With that in mind, townspeople thought that they knew who killed pioneer A.H. Crooks and his son-in-law on March 15, 1882, near Prineville. Suspicion immediately focused on Lucius Langdon, who owned a ranch next to Crooks, because the two had been feuding for years over a 40-acre parcel of grazing land. The folks of Prineville had a long history of taking the law into their own hands, according to historian Jim Yuskavitch in Outlaw Tales of Oregon. In the mid-1800s, the sheriff was 100 miles north of Prineville, in the county seat of The Dalles, which was a journey of several days on horseback. Perhaps swayed by the adage that justice delayed is justice denied, the ranchers were not keen on waiting that long for the law to make an appearance. The Crooks murder was a case in point, as rancher Bud Thompson quickly organized a “vigilance committee” to capture Langdon. Langdon eluded the wrath of Thompson and his gang, which allowed time for cooler heads to gather in Prineville. Rancher Jim Blakely notified the nearest deputy sheriff of the murder, then formed a second posse to find and capture Langdon before Thompson’s gang could lynch him. When Langdon heard that the trustworthy Blakely was looking for him, he surrendered peacefully and as promised, Blakely delivered him safely to the deputy sheriff. Langdon’s ranch hand accompanied his boss to help insure his safety until he was delivered to The Dalles for trial. With no jail in town, the trio retired for the evening at a small hotel. Continue reading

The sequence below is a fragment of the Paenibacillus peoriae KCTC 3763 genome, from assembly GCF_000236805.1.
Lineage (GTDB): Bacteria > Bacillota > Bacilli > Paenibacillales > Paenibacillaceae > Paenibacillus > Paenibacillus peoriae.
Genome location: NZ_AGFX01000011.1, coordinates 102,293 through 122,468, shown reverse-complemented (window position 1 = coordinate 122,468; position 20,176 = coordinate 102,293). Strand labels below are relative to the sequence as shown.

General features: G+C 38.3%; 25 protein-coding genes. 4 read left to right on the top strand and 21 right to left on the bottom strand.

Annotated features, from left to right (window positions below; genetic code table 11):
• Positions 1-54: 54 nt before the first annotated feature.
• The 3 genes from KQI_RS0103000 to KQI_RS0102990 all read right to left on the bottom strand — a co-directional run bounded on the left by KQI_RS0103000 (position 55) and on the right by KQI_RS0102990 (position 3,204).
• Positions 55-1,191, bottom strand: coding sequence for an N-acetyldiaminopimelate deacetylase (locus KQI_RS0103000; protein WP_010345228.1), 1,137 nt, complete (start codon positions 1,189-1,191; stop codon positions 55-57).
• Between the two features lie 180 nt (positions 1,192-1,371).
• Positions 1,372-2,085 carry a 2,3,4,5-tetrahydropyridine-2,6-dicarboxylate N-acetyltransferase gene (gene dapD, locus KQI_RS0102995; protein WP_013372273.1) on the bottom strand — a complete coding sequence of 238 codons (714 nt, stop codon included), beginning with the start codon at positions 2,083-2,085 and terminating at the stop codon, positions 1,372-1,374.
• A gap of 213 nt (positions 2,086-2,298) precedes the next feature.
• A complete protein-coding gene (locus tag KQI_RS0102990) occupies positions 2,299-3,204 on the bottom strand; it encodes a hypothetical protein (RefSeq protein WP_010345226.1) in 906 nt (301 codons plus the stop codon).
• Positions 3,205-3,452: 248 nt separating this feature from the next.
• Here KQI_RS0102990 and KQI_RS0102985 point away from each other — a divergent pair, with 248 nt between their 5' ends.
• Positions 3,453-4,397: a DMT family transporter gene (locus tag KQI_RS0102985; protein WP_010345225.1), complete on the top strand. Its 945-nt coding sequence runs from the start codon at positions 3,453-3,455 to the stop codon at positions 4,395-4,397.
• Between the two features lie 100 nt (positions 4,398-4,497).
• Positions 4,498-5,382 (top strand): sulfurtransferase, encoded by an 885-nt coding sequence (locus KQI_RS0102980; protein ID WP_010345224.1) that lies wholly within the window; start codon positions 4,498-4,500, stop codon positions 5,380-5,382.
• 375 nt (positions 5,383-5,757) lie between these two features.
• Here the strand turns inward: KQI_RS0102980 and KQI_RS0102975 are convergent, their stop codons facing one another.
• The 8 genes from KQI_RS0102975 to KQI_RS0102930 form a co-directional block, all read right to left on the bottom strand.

The following is an excerpt from Law and Order at the end of The Oregon Trail, Copyright 2015 Ken Bilderback: